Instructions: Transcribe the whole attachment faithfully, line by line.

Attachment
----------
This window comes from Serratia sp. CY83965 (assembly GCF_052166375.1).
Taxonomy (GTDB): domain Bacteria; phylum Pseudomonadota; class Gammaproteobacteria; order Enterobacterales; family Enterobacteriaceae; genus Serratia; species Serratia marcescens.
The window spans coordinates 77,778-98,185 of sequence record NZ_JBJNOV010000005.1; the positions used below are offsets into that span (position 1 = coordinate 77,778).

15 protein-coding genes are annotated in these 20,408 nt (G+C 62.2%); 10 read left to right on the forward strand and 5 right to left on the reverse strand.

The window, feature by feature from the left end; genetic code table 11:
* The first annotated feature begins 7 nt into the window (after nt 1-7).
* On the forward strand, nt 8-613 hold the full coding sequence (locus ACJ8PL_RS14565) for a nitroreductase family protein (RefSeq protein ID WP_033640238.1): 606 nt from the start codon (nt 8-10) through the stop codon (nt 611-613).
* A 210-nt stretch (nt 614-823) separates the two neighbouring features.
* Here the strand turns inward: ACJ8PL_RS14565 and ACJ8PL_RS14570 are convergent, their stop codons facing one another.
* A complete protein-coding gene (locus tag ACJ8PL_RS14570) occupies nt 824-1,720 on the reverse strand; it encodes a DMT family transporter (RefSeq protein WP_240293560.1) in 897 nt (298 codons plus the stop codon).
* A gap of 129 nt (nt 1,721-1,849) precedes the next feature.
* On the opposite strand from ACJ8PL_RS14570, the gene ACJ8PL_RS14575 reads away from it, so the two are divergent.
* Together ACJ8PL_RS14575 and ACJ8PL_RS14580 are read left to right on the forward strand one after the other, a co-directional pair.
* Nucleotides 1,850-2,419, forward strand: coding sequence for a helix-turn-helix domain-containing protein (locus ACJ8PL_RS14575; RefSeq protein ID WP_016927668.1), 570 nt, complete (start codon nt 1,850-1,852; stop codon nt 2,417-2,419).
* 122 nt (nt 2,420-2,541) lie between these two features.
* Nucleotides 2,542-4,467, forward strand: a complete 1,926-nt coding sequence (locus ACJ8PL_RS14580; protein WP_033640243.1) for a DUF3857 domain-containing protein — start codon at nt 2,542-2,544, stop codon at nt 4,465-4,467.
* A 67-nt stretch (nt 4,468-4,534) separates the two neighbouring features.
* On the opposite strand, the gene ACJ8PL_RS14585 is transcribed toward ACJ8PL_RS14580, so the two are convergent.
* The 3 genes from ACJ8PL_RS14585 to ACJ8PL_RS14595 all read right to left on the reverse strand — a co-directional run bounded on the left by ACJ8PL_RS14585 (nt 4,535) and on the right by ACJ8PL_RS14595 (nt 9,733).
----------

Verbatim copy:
This window comes from Serratia sp. CY83965 (assembly GCF_052166375.1).
Taxonomy (GTDB): domain Bacteria; phylum Pseudomonadota; class Gammaproteobacteria; order Enterobacterales; family Enterobacteriaceae; genus Serratia; species Serratia marcescens.
The window spans coordinates 77,778-98,185 of sequence record NZ_JBJNOV010000005.1; the positions used below are offsets into that span (position 1 = coordinate 77,778).

15 protein-coding genes are annotated in these 20,408 nt (G+C 62.2%); 10 read left to right on the forward strand and 5 right to left on the reverse strand.

The window, feature by feature from the left end; genetic code table 11:
* The first annotated feature begins 7 nt into the window (after nt 1-7).
* On the forward strand, nt 8-613 hold the full coding sequence (locus ACJ8PL_RS14565) for a nitroreductase family protein (RefSeq protein ID WP_033640238.1): 606 nt from the start codon (nt 8-10) through the stop codon (nt 611-613).
* A 210-nt stretch (nt 614-823) separates the two neighbouring features.
* Here the strand turns inward: ACJ8PL_RS14565 and ACJ8PL_RS14570 are convergent, their stop codons facing one another.
* A complete protein-coding gene (locus tag ACJ8PL_RS14570) occupies nt 824-1,720 on the reverse strand; it encodes a DMT family transporter (RefSeq protein WP_240293560.1) in 897 nt (298 codons plus the stop codon).
* A gap of 129 nt (nt 1,721-1,849) precedes the next feature.
* On the opposite strand from ACJ8PL_RS14570, the gene ACJ8PL_RS14575 reads away from it, so the two are divergent.
* Together ACJ8PL_RS14575 and ACJ8PL_RS14580 are read left to right on the forward strand one after the other, a co-directional pair.
* Nucleotides 1,850-2,419, forward strand: coding sequence for a helix-turn-helix domain-containing protein (locus ACJ8PL_RS14575; RefSeq protein ID WP_016927668.1), 570 nt, complete (start codon nt 1,850-1,852; stop codon nt 2,417-2,419).
* 122 nt (nt 2,420-2,541) lie between these two features.
* Nucleotides 2,542-4,467, forward strand: a complete 1,926-nt coding sequence (locus ACJ8PL_RS14580; protein WP_033640243.1) for a DUF3857 domain-containing protein — start codon at nt 2,542-2,544, stop codon at nt 4,465-4,467.
* A 67-nt stretch (nt 4,468-4,534) separates the two neighbouring features.
* On the opposite strand, the gene ACJ8PL_RS14585 is transcribed toward ACJ8PL_RS14580, so the two are convergent.
* The 3 genes from ACJ8PL_RS14585 to ACJ8PL_RS14595 all read right to left on the reverse strand — a co-directional run bounded on the left by ACJ8PL_RS14585 (nt 4,535) and on the right by ACJ8PL_RS14595 (nt 9,733).